Heavier police presence may be needed at large events after Chiefs shooting, experts say

(NEW YORK) — Despite hundreds of police officers being on the scene of the Chiefs’ Super Bowl celebration in Kansas City, Missouri, a mass shooting erupted, raising the question of how the tragedy could change security preparations at mass gatherings around the country.

One person was shot dead and 22 others were injured in what appears to have stemmed from a dispute, police said Thursday. At least half of those injured were under the age of 16, authorities said.  Three suspects have been detained, including two minors, and several firearms were recovered, police said.

There were 600 Kansas City Police Department officers and an additional 250 officers from outside agencies at the parade.

Robert Boyce, a former New York Police Department chief of detectives and ABC News contributor, said more officers were likely needed for an event that brought an estimated crowd of about 1 million people.

“The [New York] Yankees [World Series] parade that we’ve run many times, very similar to this, and also New Year’s Eve, [are] two really difficult things to manage, there’s no question. And it takes a lot of resources and I’m not sure 800 officers was enough,” Boyce told ABC News in an interview.

“It’s a two-mile strip, lots of stuff going on and you have a city that is challenged crime-wise,” Boyce said. “They have a very high crime rate in the city, and has to be considered when you have these things.”

Boyce said there would be a security presence of around 2,000 officers on the ground at comparable events in Manhattan.

“You really want to bring as many people as you can,” Boyce said. “But we have a large department, we can do that.”

“They’ll have to take a look at that, [the police chief will] critique that, as she should,” he added.

Boyce said it is likely the public will see an increased security presence at events with large crowds as law enforcement implements changes in response to mass shootings.

“When you have these events, you try to control them as best you can and you have access points to these events. We have what we call French barriers — those are the metal ones — and you try to control the crowd as best you can,” Boyce said.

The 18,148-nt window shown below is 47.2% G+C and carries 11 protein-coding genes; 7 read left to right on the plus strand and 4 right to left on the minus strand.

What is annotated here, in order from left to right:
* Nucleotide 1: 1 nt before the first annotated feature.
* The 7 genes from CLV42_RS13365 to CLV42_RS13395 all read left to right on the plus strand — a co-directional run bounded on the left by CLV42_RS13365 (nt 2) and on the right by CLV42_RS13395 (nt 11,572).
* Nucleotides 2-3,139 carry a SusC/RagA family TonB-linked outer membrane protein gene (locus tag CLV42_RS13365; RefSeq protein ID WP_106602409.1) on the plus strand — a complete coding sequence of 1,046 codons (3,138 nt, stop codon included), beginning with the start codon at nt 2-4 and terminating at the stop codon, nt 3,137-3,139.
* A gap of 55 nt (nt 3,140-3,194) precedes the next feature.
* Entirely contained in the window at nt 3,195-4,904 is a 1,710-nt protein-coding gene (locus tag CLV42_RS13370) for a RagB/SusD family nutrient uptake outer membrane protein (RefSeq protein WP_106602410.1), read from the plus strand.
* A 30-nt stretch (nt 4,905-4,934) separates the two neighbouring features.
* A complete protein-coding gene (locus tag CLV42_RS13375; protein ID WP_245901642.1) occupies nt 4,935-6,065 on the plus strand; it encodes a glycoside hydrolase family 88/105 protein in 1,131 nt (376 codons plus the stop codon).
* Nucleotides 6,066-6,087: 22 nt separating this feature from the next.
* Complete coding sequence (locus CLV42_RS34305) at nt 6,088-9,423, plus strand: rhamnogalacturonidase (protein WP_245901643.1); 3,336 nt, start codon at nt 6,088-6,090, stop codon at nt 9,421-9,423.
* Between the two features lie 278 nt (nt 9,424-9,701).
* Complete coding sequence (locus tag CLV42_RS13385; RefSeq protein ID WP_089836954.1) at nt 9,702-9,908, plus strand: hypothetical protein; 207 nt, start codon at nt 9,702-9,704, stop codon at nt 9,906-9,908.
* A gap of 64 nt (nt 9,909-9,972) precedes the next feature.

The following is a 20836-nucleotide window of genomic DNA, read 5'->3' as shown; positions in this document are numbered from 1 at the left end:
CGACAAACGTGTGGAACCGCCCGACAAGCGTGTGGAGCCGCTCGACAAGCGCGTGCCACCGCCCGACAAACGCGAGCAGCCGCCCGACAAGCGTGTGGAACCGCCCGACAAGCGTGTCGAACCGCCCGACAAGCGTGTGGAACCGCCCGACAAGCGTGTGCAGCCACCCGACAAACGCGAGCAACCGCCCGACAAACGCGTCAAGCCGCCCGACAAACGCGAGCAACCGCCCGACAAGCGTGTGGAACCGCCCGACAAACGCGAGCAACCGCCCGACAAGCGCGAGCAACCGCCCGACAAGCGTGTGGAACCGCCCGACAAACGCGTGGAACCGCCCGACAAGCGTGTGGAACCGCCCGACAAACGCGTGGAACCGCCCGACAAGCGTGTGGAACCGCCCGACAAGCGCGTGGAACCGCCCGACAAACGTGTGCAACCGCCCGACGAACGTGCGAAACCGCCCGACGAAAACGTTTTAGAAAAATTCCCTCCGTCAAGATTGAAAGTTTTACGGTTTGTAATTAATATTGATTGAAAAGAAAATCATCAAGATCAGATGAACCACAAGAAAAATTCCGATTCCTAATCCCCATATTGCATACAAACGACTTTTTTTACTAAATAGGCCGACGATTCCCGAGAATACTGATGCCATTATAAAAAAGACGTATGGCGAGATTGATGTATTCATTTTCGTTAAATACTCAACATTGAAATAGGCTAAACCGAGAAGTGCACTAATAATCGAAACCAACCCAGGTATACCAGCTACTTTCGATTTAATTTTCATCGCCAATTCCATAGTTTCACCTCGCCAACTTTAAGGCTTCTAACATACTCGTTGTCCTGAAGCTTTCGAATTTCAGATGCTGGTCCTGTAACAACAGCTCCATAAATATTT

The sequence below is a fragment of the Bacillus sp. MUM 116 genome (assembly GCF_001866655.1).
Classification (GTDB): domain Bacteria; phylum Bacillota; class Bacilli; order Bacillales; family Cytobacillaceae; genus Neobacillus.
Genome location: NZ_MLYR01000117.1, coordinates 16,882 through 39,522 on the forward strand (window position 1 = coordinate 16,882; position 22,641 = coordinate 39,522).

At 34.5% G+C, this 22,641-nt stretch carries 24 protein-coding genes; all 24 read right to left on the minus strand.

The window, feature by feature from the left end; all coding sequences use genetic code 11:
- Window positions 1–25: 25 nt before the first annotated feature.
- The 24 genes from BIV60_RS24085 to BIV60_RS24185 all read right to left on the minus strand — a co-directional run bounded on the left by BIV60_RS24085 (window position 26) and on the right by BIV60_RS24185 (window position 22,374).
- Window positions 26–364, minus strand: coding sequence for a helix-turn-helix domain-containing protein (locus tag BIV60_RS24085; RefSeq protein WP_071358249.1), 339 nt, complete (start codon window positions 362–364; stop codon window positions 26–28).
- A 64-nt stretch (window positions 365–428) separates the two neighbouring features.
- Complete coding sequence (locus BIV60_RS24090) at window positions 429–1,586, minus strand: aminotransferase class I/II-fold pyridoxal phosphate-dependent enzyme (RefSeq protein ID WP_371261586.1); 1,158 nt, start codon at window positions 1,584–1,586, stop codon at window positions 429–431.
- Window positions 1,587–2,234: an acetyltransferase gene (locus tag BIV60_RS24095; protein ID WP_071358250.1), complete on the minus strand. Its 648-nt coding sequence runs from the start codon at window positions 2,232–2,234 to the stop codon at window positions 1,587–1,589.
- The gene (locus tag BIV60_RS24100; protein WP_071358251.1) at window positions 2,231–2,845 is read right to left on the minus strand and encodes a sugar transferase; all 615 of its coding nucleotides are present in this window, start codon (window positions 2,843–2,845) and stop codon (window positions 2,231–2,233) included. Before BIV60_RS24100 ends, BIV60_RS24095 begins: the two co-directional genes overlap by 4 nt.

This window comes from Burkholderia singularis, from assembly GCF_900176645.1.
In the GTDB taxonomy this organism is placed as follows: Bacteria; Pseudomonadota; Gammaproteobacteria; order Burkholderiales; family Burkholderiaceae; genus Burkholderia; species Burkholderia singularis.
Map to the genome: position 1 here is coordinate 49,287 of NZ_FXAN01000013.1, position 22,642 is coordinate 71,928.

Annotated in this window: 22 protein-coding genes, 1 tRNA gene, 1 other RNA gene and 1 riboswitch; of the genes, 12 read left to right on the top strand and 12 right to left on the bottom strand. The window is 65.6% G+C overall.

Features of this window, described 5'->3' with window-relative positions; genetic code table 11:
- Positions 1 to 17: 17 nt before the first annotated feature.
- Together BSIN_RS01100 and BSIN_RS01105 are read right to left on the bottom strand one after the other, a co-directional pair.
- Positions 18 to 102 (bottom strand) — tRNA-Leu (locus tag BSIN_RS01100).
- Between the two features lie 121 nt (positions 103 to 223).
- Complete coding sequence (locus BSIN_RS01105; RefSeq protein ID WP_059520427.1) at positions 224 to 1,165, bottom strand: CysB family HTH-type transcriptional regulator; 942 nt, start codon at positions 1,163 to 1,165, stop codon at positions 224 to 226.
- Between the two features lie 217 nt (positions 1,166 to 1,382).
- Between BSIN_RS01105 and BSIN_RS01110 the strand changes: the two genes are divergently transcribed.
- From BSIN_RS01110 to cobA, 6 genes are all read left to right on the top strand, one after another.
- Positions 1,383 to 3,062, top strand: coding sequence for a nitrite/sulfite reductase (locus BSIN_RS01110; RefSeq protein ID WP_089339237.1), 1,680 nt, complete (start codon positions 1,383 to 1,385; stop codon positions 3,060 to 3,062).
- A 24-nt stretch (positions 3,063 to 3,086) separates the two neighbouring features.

“They had a million people there, so you want people to arrive early. I think you had an 11 o’clock start for the event. So you want to get people there as early as 9 o’clock so you have time to let people in and to feel reasonably assured that people are safe there, no one is walking with guns,” Boyce said.

Boyce said the public will likely see police around the country doing bag searches, having a presence at high altitudes to monitor crowds and deploying drones at mass events.

“It’s not something that’s invasive. [With] so many of these things, the priority here is to keep people safe,” Boyce said.

Police can try to also stop people who are carrying weapons by using security checkpoints, with the intention that many others will choose not to go through the checkpoints, thinking they would be stopped and turned away, Boyce said.

“You want people walking by police officers, [before] going through gates into a frozen area,” Boyce said.

He said it is also important to have an exit strategy to allow people to safely leave the event.

“You can’t over-deploy this thing — you have to bring as many resources as you can into the situation. I’ve been in these things, I’ve been in championship parades … in Manhattan and you bring all your resources to bear at that point. And you have critical times there, critical times when these celebrities are going down the street and also when they call it quits,” Boyce said in another interview on ABC News Live.